Take one blank wall, add some paint and you’ve created an interactive point of interest and discussion.
This is what happened when I painted the first trompe l’oeil in the dining room at Harbison Care in Burradoo, New South Wales. It got people interested and talking. Each passer-by had suggestions and input as to what they wanted on the wall, which was exactly our aim!
Annette Hearne, offered to help even though she had not painted before, she is a pastel artist. She thought she could help by ruling up and assisting. Well that turned out to be a big surprise because she quickly learned to blend colours and paint, showing a great eye for detail. We worked really well as a team.
The first trompe l’oeil commission was in October 2015 at Harbison Care in Burradoo. The large dining room was plain with fairly bare walls. The idea was to paint a trompe l’oeil to create a visual illusion of space and to give a sense of being connected to the out doors.
We decided to paint a view of the sea because most people have a connection to the sea. Viewing it through a colonnade, tied the scene to the dining room and also helped to bring back fond memories of beach visits and pavilions.
Above shows Annette painting. At this stage people couldn’t see what the image was about and the questions were fast and furious.
We added the sky, sea and sand and everyone understood the images as more detail was added. Above is an image of me, Tracey with the seagull flying down to grab a potato chip. Residents came to view the image making comments like “Is that a picture of me sitting on the seat with my granddaughter?” or “I used to sail on a bay like that.”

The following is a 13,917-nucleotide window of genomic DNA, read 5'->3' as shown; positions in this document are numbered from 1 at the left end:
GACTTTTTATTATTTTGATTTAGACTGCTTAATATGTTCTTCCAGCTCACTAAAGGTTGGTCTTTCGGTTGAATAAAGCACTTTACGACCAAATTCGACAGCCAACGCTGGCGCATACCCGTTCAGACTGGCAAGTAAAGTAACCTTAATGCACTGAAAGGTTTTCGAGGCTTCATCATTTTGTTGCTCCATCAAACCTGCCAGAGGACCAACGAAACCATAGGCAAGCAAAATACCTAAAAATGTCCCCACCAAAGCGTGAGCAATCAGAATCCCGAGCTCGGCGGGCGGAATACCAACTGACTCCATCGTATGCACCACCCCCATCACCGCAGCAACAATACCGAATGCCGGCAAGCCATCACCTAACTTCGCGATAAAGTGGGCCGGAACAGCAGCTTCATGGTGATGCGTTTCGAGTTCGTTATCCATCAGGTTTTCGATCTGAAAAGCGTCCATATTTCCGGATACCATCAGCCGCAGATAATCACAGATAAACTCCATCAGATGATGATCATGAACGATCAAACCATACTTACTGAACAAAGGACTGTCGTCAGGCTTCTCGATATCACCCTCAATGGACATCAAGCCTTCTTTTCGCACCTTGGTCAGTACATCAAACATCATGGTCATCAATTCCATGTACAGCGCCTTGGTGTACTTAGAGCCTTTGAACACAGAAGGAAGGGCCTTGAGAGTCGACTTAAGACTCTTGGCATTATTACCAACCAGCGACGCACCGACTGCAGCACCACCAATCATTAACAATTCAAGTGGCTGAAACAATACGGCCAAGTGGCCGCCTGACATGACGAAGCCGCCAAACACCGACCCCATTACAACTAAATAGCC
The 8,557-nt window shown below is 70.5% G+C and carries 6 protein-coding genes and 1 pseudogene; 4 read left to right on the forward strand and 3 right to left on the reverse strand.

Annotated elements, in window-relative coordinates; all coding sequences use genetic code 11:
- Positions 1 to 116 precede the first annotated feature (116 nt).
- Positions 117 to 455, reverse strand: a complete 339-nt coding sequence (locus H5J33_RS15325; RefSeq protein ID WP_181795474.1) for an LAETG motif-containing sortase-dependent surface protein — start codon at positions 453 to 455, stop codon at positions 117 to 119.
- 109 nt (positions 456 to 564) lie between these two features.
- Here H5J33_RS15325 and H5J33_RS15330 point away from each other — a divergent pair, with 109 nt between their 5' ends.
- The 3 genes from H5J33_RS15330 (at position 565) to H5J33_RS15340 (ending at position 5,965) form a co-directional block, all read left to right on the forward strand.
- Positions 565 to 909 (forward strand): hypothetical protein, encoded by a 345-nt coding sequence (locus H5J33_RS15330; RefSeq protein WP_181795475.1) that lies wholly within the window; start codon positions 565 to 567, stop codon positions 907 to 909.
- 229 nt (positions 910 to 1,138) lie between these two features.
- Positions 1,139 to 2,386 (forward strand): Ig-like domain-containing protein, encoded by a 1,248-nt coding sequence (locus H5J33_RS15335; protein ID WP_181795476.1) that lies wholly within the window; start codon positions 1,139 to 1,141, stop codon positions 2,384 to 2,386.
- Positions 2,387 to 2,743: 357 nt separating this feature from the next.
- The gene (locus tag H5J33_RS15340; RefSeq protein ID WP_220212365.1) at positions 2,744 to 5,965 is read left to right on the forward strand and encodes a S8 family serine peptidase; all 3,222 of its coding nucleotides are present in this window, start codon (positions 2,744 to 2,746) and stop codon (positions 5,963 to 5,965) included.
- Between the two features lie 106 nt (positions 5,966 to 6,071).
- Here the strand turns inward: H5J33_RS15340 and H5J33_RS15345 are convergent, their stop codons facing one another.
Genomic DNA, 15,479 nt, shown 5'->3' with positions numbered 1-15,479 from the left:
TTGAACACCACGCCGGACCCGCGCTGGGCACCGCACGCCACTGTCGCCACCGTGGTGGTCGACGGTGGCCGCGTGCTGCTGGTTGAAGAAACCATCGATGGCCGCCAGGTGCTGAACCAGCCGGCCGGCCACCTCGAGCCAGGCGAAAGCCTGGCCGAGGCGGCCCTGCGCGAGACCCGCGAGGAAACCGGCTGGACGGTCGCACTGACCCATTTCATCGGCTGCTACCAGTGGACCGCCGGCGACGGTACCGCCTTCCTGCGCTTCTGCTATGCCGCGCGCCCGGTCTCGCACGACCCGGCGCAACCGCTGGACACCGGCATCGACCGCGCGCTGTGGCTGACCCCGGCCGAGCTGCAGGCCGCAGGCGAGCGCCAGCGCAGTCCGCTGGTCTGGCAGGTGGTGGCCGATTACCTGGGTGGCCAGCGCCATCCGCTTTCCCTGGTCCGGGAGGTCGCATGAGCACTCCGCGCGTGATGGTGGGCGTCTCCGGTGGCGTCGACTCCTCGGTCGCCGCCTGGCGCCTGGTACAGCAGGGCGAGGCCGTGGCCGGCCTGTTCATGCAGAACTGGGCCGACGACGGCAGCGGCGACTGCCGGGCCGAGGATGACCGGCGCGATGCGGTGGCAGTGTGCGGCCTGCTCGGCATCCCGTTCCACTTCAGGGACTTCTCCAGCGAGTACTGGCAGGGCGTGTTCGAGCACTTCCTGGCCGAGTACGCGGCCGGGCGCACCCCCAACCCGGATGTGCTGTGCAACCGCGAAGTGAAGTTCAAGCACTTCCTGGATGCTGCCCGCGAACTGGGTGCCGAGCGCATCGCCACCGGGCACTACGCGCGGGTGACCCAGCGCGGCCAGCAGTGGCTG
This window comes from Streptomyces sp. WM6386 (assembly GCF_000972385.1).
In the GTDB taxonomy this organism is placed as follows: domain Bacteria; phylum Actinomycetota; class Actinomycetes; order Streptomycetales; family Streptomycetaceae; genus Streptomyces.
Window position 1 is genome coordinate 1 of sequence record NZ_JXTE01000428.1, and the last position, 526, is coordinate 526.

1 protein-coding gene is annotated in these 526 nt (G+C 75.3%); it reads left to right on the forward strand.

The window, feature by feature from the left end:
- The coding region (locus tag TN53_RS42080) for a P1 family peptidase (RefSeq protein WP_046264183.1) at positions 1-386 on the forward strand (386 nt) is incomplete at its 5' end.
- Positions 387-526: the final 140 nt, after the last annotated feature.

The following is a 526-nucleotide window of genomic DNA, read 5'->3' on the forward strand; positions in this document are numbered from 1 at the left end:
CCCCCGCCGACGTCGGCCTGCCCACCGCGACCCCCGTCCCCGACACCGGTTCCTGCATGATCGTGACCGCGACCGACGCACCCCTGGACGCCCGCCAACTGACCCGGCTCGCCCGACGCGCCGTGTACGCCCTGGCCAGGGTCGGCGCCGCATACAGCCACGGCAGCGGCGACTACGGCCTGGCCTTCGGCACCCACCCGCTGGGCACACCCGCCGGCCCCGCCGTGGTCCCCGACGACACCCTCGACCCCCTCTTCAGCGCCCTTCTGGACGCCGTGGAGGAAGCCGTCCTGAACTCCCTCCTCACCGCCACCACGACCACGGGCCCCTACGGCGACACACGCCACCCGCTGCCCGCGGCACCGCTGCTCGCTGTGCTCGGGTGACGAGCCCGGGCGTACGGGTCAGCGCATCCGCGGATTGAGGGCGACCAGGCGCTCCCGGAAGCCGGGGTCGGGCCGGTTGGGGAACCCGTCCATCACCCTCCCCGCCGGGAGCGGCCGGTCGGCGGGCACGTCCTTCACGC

The detail below shows children playing with their buckets on the beach. We can all relate to that!
As the wall turned the corner, we decided to include an image of the country side which flowed down to the beach. We thought this was a relevant image because it reflects the Southern Highlands and Illawarra area.
The trompe l’oeil in the dining room is almost finished in the image above. As people stop to look they request additions like whales, sharks, ocean liners and yachts. We added as many suggested details as possible to encourage ownership of the trompe l’oeil by everyone.
Its been a pleasure working on this trompe l’oeil and the response has been very positive and rewarding. Most Australians can relate to the sea and the countryside and it was obvious by all the positive comments we received that it was the right image for the venue.
If you would like a trompe l’oeil painted at your workplace or home please contact me here.
We also make facilitated murals, where your employees or team, paint their own image under our guidance.
Please share this post and I look forward to chatting with you again soon about artation’s next art project.